Reading for Friday, June 12

In a very Tolstoy-like chapter, we get a snapshot inside the heads of all the main characters in the Rostov/Bezuhov household. The most interesting (and moving) of these is Andrei’s son, Nikolai. It’s a strange character, because Andrei (and Tolstoy for that matter) showed no interest in Nikolai for quite a long while, so all of a sudden, to find out that he’s 15 and worships the father he’s never known is quite interesting.

Was anybody else unsurprised that he much prefers Uncle Pierre over Uncle Nikolai? I certainly would . . .

Finally, a description of the ailing Countess Rostova. This could be milked for all its worth and made to be quite sentimental (for some reason, I’m thinking of Sally Field as the dying Mrs Gump . . .) but instead it’s portrayed as the cycle of life. I think we get a bit sheltered from the onset of old age and dementia, because people of that age get shunted off to nursing homes and we don’t have to think about them. So in some ways, it’s quite helpful that Tolstoy shows us that the same youth and beauty which we’ve seen in many different facets in this great novel is just one of our lives – the other end is ailing bodies and ailing minds.

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4 thoughts on “One-Year War and Peace E1.12 – The Household

  1. I certainly agree with you, Matt, that this chapter is a very Tolstoyan snapshot of family life and, in partcular, of this family life – the family life that has become of all these people who we have known so well now for so long. The thing that strikes me in particlar here, though, is the affection that Tolstoy clearly feels and shows for all these characters. Even the grumpy old Countess is portrayed with a warmth, and a humour, that make you continue to love her (well, tat’s the effect on me, anyway).

    And certainly the attachment that the young Nikolai feels for his dead father, and kind of vicariously for him through Pierre, is very, very moving. Like you, Matt, it was kind of surprising to see such a focus on this boy who had been mentioned only in passing until now – and yet I guess that’s part of the very cycle that you talk about … the people who were once central are ageing, becoming less vibrant, or at least more settled and routined, and new people take their place in the centre of the stage.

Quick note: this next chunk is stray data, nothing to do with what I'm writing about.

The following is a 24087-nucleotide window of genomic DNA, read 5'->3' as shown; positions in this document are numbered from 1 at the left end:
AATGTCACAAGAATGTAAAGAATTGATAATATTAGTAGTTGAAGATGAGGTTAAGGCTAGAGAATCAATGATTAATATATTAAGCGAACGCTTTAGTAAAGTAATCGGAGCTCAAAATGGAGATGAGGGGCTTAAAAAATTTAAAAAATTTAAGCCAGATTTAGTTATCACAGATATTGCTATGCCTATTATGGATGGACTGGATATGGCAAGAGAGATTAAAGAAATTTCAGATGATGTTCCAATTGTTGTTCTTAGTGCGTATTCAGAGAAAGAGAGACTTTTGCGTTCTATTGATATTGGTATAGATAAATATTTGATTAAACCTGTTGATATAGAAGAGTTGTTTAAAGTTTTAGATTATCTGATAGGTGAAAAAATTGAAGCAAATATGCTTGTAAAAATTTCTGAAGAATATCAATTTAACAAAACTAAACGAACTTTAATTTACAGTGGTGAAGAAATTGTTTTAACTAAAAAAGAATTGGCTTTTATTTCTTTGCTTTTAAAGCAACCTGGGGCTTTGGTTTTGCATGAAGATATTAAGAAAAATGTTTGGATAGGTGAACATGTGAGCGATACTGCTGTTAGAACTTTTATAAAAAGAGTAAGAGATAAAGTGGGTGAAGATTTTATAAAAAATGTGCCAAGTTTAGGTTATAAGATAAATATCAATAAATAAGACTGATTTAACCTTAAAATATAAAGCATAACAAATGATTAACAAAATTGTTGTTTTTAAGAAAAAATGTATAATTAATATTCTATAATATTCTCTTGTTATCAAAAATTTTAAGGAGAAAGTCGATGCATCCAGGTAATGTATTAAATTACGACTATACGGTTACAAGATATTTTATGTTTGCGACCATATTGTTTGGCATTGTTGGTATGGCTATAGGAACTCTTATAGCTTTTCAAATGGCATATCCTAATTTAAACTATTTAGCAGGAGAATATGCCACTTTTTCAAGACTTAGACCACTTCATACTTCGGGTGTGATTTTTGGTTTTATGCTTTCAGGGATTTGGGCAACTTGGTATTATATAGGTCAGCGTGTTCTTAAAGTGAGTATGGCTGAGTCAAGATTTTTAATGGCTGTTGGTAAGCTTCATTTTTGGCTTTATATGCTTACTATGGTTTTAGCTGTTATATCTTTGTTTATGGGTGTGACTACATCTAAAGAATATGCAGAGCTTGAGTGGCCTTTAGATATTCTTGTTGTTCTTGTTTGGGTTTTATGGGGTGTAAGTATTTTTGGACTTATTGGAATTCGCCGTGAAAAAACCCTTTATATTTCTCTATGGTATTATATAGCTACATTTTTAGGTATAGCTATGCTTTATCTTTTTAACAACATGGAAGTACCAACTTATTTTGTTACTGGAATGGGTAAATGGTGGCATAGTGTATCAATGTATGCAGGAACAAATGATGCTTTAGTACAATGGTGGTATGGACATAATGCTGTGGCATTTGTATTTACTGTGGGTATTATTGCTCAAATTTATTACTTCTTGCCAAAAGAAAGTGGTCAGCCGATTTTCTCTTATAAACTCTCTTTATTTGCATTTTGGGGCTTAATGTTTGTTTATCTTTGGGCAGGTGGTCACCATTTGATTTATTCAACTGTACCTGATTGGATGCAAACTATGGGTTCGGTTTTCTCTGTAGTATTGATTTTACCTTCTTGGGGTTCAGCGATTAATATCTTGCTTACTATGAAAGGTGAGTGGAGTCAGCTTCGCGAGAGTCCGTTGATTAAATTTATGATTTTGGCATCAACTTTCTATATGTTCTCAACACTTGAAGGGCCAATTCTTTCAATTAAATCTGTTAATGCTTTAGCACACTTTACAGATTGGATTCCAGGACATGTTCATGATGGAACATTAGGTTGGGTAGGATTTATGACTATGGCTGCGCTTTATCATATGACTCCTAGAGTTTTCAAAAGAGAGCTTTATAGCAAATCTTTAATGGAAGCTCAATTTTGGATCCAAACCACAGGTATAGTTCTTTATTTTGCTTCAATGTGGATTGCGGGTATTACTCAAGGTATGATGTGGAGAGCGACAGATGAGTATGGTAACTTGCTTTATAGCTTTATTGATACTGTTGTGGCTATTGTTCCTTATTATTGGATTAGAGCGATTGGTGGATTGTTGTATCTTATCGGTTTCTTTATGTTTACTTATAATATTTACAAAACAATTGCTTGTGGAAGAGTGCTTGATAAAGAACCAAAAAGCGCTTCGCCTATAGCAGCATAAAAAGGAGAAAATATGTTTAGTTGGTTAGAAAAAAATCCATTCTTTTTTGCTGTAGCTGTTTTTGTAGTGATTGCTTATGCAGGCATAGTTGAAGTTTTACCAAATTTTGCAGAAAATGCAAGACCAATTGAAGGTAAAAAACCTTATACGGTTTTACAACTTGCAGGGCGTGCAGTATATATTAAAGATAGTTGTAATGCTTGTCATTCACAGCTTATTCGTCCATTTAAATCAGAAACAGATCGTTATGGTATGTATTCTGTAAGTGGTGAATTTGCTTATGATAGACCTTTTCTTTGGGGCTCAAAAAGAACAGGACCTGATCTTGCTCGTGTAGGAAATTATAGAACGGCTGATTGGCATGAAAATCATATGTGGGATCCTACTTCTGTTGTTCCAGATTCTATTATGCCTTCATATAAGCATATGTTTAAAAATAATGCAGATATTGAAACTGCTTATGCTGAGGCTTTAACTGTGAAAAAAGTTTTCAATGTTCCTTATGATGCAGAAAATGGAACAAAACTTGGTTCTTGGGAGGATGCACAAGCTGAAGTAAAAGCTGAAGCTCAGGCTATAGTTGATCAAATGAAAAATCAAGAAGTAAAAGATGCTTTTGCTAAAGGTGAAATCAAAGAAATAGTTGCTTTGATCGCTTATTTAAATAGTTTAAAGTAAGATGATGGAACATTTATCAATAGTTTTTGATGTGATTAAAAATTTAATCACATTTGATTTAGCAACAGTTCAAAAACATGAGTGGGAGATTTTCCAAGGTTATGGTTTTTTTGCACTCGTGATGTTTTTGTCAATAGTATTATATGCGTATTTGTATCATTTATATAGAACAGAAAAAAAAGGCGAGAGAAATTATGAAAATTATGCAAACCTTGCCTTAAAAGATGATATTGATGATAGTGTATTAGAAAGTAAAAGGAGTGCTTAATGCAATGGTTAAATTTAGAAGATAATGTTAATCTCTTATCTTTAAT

It has sometimes been remarked that War and Peace has no real beginning and no real end – and, in a way, for a book that is so about the whole of life as this is, it really could not have been otherwise.

  2. Well now, Matt . . .

    Quote:

    This could be milked for all its worth and made to be quite sentimental . . .

    Unquote

    Heh! Heh! As could the topic of the last chapter . . . the breast feeding.

    Sorry – just couldn’t resist slipping that one in there.

  3. And speaking of our posts in the last chapter, I feel compelled to speak on this more.

    This thing about breastfeeding does seem to change in people’s minds over the course of years. I, for one, thought it distasteful that well-to-do women gave their babies to wet nurses to breastfeed. I couldn’t imagine handing my baby to an employee/servant and telling her to feed my baby.

    I’d much rather ask her to get a pre-mixed bottle out of the fridge and warm it up for me. Or, if I was unable to bottle feed the baby myself, have her do so.

    Yet there are people who couldn’t imagine breastfeeding themselves!

    Now people want to know ‘why not’ if you tell them you are raising the baby on formula.

    But when trying to understand something that went on in a different era, such as the early 1800’s in Russia, we must put ourselves in that environment.

    It was thought to be strange that Natasha chose to breastfeed her own child – yet here we are, a couple of centuries later and it’s thought to be strange if a mother does not choose to breastfeed.

    So yeah . . . I had to ‘milk’ a bit more out of that.

  4. I agree with you that we are often sheltered from old age. What strikes me here is that she’s not really that old. I assume the tragedies went a long way in aging her. It’s sad. She’s a grandmother, but the kids don’t want anything to do with her. What if they had, could they have cheered her?

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